Alpha Phi Alpha prepares for annual pageant
Story by Breanna Sill, Staff writer
Murray State women will compete in the annual Miss Black and Gold pageant at 7 p.m. Friday in Wrather Auditorium. The winner receives a $500 scholarship.
Murray State’s oldest pageant, Miss Black and Gold, will be hosted Friday by the brothers of Alpha Phi Alpha.
This year marks the 31st year that the brothers have hosted the pageant and this year’s theme is “Be Empowered,” which gives a nod to women’s empowerment.
“We chose this theme because we feel that it is important that women should be able to empower each other,” Justin Frazier, senior from Paducah, Kentucky and Alpha Phi Alpha president said. “Success is never reached alone and wisdom and wealth is sweeter shared.”
Fraizer also said the women in this pageant are judged on a deeper level than just their appearance.
“It’s not just a beauty pageant,” he said. “It’s a pageant that capitalizes on the full woman: scholastic achievement, elegance, poise, confidence and character appearance.”
Black and gold are the colors that represent the Alpha Phi Alpha fraternity. The Miss Black and Gold pageant was held in 1976 in New York City at the Alpha Phi Alpha’s annual convention.
This year’s retiring queen, Kimberly Jonesk, will hand down her crown to one of the eight contestants nominated this year.
This year’s eight contestants are Candace Alexander, sophomore from St. Louis, Missouri, Dominique Roach, Latoya Tyson, freshman from St. Louis, Missouri, Brooke Parsons, Jayla Holmes, Devoney Maborn, senior from Mounds City, Allia Earick, sophomore from Murray and Emani Griffin, sophomore from Akron, Ohio.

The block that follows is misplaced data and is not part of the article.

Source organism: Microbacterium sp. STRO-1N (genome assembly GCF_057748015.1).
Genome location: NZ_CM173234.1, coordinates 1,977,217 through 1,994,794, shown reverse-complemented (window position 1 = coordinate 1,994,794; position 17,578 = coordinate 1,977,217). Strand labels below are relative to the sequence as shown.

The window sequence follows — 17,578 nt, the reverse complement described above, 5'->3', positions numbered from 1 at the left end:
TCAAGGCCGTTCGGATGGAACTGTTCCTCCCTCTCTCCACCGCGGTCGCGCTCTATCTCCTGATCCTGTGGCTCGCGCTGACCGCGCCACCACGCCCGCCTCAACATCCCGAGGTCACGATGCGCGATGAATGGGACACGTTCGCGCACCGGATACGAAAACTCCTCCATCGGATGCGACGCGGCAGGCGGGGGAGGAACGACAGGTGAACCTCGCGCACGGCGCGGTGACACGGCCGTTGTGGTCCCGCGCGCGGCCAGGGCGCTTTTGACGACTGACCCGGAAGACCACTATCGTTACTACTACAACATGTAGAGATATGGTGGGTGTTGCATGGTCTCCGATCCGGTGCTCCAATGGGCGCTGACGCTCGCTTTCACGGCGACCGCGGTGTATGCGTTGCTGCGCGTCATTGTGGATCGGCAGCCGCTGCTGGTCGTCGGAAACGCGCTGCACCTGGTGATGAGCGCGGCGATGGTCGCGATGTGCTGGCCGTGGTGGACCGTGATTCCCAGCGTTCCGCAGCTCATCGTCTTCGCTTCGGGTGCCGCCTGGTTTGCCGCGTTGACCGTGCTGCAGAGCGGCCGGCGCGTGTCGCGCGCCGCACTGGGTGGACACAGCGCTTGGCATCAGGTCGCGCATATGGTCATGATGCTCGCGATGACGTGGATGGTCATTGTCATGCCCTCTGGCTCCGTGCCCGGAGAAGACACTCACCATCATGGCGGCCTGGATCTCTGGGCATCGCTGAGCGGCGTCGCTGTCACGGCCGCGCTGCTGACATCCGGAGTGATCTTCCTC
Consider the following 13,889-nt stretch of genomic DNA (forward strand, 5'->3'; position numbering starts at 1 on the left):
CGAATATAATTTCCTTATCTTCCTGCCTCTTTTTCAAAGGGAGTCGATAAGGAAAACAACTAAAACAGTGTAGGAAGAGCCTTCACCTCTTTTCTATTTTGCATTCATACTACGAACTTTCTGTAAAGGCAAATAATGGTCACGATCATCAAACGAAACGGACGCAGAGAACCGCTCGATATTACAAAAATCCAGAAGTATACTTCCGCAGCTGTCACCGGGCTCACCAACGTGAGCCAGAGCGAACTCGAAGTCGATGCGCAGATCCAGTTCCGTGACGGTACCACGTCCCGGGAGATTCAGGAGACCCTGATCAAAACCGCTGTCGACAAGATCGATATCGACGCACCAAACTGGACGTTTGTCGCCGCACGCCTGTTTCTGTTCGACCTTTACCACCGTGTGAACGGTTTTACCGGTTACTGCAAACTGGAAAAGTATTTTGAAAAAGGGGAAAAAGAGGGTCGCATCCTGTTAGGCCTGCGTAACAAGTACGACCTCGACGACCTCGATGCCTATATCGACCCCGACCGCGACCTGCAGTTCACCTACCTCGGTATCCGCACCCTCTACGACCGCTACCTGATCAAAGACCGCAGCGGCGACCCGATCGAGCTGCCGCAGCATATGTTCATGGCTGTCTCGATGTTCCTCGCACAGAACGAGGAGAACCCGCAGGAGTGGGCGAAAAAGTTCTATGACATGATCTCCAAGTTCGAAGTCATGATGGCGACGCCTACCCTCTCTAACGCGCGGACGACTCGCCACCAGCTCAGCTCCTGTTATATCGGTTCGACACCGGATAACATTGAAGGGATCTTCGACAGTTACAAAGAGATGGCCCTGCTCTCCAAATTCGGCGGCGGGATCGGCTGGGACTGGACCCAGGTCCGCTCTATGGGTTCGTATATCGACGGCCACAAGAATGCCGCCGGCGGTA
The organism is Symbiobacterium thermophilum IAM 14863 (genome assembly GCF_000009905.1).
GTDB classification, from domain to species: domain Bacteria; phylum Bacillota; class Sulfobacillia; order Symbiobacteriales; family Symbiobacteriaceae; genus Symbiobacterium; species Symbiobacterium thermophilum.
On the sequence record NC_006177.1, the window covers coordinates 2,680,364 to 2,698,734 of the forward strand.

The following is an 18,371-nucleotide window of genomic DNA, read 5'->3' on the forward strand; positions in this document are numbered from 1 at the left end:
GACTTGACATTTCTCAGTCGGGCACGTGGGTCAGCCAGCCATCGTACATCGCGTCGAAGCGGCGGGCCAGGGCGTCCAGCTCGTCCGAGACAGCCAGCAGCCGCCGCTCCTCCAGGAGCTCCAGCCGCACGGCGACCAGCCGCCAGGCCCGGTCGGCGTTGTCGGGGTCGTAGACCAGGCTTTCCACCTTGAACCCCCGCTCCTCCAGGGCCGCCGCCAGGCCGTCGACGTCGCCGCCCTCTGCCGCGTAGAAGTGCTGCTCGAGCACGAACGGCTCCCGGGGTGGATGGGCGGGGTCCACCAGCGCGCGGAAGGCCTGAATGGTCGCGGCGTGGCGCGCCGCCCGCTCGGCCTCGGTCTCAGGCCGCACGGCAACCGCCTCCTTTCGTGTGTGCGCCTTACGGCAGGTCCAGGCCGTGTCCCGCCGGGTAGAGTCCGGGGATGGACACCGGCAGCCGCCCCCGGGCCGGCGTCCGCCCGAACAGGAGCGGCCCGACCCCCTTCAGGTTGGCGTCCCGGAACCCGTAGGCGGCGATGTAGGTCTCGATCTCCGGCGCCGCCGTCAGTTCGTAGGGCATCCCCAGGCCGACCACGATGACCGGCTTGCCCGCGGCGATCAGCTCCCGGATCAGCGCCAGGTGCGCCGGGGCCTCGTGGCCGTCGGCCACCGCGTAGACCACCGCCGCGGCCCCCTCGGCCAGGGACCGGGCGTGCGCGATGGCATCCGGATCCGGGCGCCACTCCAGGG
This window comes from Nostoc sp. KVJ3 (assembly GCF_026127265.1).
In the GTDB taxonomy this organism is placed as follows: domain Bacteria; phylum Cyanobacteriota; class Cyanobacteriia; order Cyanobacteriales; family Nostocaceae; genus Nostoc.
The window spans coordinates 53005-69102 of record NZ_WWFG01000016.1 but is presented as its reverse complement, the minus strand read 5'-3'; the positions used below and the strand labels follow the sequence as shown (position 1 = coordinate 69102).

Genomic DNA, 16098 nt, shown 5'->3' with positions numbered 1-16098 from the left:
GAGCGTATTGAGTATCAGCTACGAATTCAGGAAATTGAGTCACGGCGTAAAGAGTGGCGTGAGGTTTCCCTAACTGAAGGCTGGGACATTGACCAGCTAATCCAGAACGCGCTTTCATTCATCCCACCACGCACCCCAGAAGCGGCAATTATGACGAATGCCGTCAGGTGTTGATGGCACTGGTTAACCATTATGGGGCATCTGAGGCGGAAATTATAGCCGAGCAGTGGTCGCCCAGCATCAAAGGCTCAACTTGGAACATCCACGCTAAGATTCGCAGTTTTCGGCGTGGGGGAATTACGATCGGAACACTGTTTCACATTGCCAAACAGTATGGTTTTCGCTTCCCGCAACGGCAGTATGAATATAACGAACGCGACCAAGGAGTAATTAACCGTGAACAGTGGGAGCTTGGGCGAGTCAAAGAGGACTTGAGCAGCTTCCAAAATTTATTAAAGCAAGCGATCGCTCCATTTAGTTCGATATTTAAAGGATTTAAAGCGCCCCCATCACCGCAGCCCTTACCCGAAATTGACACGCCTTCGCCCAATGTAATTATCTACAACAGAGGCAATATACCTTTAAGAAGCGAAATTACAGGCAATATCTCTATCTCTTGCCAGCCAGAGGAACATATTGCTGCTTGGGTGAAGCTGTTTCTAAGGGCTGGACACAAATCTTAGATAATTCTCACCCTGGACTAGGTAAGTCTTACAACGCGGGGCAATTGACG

There will be five categories that the girls will be judged on:
- business projection
- creative arts/talent and
- the final walk and question.
Of the eight girls, there will be a queen, first runner-up, second runner-up, Miss Hospitality, Miss Congeniality and Most Talented.
Earick said the key to preparing for the pageant is practice.
“Practice, practice, practice,” she said. “Outside of practice, I meet up with my coach to go over my talent portion and ask any questions that I have.”
The girl who is chosen as queen will receive a $500 scholarship and the opportunity to assist with activities for the community with the money raised through the pageant.
The winner of Miss Black and Gold is also able to go on to compete at a regional and national level, which is where Fraizer said Jones represented the Zeta Omicron chapter of Alpha Phi Alpha.
Past Miss Black and Gold queens took time to come to one of the contestants’ rehearsals and give the girls some advice.
“Getting feedback from previous Miss Black and Gold winners was also great, as well,” Earick said. “They were generous enough to take time out of their day to come critique us.”
The Miss Black and Gold pageant will take place at 7 p.m. in Wrather Auditorium on Friday. Tickets cost $7 beforehand and $10 at the door.